According to Cybertrust, Australia will be one of the first countries to comply with the International Civil Aviation Organisation's standards, which require biometric data to be stored on travel documents.
Next October, the US will be the first country to demand that travellers from countries participating in its visa-waiver program carry a biometric passport. Other countries are expected to follow suit over the coming years.
Peter Tippett, chief technologist at Cybertrust, said that biometric identifiers in passports will make travelling easier and faster; but he admitted that the system is not perfect.
"This will add a layer of safety. Is it perfect? No. We will reduce the risk by 50, 60 or even 70 percent. The bag guys are not going to be able to spoof these. They can spoof the paper ones but they are not going to be able to spoof the digital signature on a chip," said Tippett.
Cybertrust said the new Australian passport will contain the passenger's biographical information along with a digital photograph. Both these items are digitally signed - using the government's unique key -- and stored on a chip inside the passport. This means, according to Cybertrust, that if the information stored on the passport is altered the tampering will be obvious.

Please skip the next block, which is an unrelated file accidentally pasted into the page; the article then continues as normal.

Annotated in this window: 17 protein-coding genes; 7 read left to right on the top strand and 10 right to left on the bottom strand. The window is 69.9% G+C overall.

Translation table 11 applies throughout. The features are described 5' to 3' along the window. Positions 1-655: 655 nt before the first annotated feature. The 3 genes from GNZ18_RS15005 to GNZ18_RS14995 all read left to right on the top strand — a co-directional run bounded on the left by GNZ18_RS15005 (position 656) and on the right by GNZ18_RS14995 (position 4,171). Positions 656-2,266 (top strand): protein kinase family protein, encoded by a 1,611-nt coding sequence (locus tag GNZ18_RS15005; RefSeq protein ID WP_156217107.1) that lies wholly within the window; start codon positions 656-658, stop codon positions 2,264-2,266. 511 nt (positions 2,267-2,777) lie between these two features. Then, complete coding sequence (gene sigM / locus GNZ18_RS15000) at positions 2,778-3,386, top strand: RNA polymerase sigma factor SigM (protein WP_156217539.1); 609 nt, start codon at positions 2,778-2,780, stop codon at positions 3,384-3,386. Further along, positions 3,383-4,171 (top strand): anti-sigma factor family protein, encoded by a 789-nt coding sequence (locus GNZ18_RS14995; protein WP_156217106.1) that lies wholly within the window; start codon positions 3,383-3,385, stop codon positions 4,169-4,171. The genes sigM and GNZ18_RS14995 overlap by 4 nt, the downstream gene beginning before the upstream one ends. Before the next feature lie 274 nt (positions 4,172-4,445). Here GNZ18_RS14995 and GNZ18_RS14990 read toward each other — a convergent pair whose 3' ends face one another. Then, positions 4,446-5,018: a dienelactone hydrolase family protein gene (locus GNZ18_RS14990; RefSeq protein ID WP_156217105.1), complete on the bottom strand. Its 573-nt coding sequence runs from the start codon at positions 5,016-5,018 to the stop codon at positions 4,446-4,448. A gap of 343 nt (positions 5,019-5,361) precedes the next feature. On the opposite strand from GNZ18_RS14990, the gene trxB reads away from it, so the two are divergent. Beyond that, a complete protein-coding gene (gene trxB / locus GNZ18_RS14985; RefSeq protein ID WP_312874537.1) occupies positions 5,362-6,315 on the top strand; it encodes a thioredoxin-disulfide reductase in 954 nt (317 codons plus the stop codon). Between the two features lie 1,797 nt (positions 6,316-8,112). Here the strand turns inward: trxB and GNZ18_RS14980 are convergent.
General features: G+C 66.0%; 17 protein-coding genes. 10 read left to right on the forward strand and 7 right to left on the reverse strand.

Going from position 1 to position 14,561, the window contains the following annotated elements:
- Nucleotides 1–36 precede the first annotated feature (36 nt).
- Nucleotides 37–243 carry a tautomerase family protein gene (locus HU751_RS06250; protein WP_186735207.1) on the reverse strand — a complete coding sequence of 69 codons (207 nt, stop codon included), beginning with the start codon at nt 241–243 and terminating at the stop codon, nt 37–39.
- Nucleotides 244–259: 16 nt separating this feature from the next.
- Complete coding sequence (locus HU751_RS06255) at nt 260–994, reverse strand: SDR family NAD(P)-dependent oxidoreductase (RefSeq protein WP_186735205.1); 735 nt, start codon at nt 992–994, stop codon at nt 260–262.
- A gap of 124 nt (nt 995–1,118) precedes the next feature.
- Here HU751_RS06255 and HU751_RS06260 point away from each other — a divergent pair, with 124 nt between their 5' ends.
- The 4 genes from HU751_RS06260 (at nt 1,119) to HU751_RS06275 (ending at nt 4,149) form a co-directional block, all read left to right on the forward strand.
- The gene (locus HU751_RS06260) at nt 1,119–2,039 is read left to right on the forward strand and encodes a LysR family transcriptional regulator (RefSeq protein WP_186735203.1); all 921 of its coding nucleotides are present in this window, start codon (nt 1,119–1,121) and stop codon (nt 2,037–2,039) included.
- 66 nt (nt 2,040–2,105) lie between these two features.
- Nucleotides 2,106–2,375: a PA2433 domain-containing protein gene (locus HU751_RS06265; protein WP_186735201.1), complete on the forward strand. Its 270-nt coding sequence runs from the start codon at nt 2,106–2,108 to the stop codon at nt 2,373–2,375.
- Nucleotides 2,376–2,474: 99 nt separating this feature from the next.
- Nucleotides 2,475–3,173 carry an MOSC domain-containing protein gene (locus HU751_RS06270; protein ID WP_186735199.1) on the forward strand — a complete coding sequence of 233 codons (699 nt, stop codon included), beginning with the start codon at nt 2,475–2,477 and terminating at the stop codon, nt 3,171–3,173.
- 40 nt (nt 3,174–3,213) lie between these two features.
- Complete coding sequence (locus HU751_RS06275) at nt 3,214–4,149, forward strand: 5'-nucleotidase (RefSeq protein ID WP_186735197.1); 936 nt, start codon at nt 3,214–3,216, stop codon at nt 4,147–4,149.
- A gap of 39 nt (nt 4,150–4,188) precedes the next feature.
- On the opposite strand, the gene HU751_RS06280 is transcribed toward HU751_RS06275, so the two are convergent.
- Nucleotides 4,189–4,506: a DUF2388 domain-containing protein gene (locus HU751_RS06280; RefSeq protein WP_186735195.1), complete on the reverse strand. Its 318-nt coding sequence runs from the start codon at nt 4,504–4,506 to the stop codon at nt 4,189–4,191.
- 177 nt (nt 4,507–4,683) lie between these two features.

Passengers using the new passports will have their document scanned by an immigration official and the data collected will be compared to the ICAO's secure database. If this information matches, the passenger will also have to undergo a visual comparison by immigration officials while being scanned using facial recognition technology.
Paul O'Rourke, chief executive of Cybertrust Asia Pacific, said the e-passport project is one of the biggest implementations of biometric technology.
"This promises to be one of the largest scale biometric projects ever undertaken," said O'Rourke.